Alright, we’re back for more. Apparently I forgot a few degrees the first time around, so here’s the first expansion pack for Apocalypse Simulator 2020: Dunedin Edition. Same rules as last time. More options for your 5 flatmates. Eat up.
Zoology: These kids have some serious perks. The ability to understand and cooperate with animals will prove exceptionally useful when all semblance of human trust dissolves in the catastrophic hellscape that is post-quarantine Dunedin. You may not be able to trust your neighbors - but you can trust the stray cat that your zoology friend has been feeding for the last 6 months. Importantly, at a high enough level, zoo students can attempt an alliance with the seagulls. If successful, this grants your flat air superiority: ensuring surveillance and unlocking the ability to send messages via bird. This degree operates well within the wild, but can also amass a menagerie of loyal beasts to guard the homestead. A solid all-rounder. Note: zoology is incompatible with any flatmates suffering from animal-related allergies, unless paired with a pharmacologist or med student.
How long they’ll last: They’ll last a while, unless they screw up their alliance with the gulls, in which case you’re all toast.
Weapon of choice: Lasso made from the hairs of fallen enemies.
How they’ll taste: Honestly, they’ll probably be the ones eating you.
Marine Science: Like other rangers, this degree is best suited to a proactive playstyle. Their knowledge of coastal ecosystems can provide your team with ample food and travel opportunities, but only if your team manages to get to an adequate location in time. Like Davy Jones, a marine science student can not survive long without the touch of seawater, so make sure that you bring a squirt bottle of the salty stuff whenever you make a mission into town. They will dry up and crumble in its absence. I’ve seen it, it’s not pretty. Careful not to accidently adopt a marine geologist; even before the apocalypse, these guys could only access their field of study remotely, so with the end-times upon us, that particular breed of marine science is utterly useless. Make sure to ask lots of questions about fisheries and tides and erosion before taking on a marine scientist, so you don’t get stuck with somebody blabbering on about “spreading centers” or whatever the fuck.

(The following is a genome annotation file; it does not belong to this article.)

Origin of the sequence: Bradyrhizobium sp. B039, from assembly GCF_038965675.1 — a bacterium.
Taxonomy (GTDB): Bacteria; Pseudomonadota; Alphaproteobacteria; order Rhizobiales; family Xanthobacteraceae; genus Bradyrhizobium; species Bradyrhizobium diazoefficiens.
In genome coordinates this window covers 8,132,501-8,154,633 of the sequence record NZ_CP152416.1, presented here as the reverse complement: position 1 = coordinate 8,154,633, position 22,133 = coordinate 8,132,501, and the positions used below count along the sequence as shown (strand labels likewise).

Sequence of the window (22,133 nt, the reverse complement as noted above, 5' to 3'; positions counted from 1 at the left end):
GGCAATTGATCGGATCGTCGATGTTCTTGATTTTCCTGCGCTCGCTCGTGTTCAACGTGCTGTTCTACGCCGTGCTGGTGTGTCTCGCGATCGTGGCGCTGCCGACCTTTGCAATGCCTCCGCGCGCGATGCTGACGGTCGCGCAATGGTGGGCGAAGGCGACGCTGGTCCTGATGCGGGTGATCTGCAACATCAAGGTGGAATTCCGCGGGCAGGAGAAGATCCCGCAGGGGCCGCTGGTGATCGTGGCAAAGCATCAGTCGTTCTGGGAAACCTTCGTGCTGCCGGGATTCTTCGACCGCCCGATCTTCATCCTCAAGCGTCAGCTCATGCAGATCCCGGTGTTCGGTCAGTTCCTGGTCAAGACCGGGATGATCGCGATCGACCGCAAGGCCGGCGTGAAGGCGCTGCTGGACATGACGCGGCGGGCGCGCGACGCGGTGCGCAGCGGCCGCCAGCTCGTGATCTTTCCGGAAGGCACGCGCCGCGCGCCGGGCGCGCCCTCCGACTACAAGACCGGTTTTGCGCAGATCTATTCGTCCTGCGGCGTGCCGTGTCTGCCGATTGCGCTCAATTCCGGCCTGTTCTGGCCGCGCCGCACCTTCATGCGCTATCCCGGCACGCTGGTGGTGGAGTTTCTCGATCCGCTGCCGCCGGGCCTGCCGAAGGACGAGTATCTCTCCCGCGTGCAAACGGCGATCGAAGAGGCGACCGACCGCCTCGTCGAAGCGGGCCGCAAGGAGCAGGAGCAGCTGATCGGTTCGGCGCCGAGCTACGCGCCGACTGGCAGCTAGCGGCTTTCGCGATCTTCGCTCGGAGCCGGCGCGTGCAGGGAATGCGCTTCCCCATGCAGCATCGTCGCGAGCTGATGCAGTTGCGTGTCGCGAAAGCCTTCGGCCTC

How long they’ll last: Seriously, don’t let them dry out. It only takes a few hours before cracks start to appear, and then they’re damaged for life. You don’t want that.
Weapon of choice: Very sharp oyster shells, net and trident, plus a combat bonus when submerged.
How they’ll taste: Best served freshly caught, wrapped in kelp if possible, very nice with a garnish of lemon and capers.
History: They’ve read about past crises, now it’s their time to shine.What lessons will they pull from the great past masters? What bits of sage wisdom can they offer in these trying times? We know they can talk the talk, but can they walk the walk? Fortunately for all of us, it doesn’t matter. True history majors, busy double-checking their notes and peer-reviewing their theories, will be bulldozed by herds of staving physio students in week three. For history students, the best strategy is to construct some sort of great barrier out of their abundant, hefty tomes, and hole up in their literary castle until this latest apocalypse washes itself out. After all, someone has to survive and document end-times in overly-banal, patronizing paragraphs.
How long they’ll last: If their walls go up in time, they’ll ride it out. Otherwise, they’re doomed.
Weapon of choice: Pouring hot tar out the window, dropping hefty bibliographies.
How they’ll taste: Salty, with afternotes of ink and parchment. Kinda semen-y, really, pretty gross.
Engineering: Okay, I get it, I left it out the first time. There are just so many different types of engineers, and many of them (as they are today) prove quite useless and frustrating in the apocalypse. However, they do each have their perks: a civil engineer can help you relocate and navigate stealthily if your team decides to settle in a city. A mechanical engineer can provide traps and maintenance to your home and vehicles. An electric engineer can hotwire abandoned cars, keep the lights on, and maybe even set up a solar plant on your roof. A software engineer can go fuck themsevles (again, same is true pre-apocalypse). Obviously engineering is a valuable skill to take with you into the catastrophic future, but you’ll have to carefully vet any engineering candidate for their personality, work ethic, substance dependence, and physical capability: much like you would a prostitute.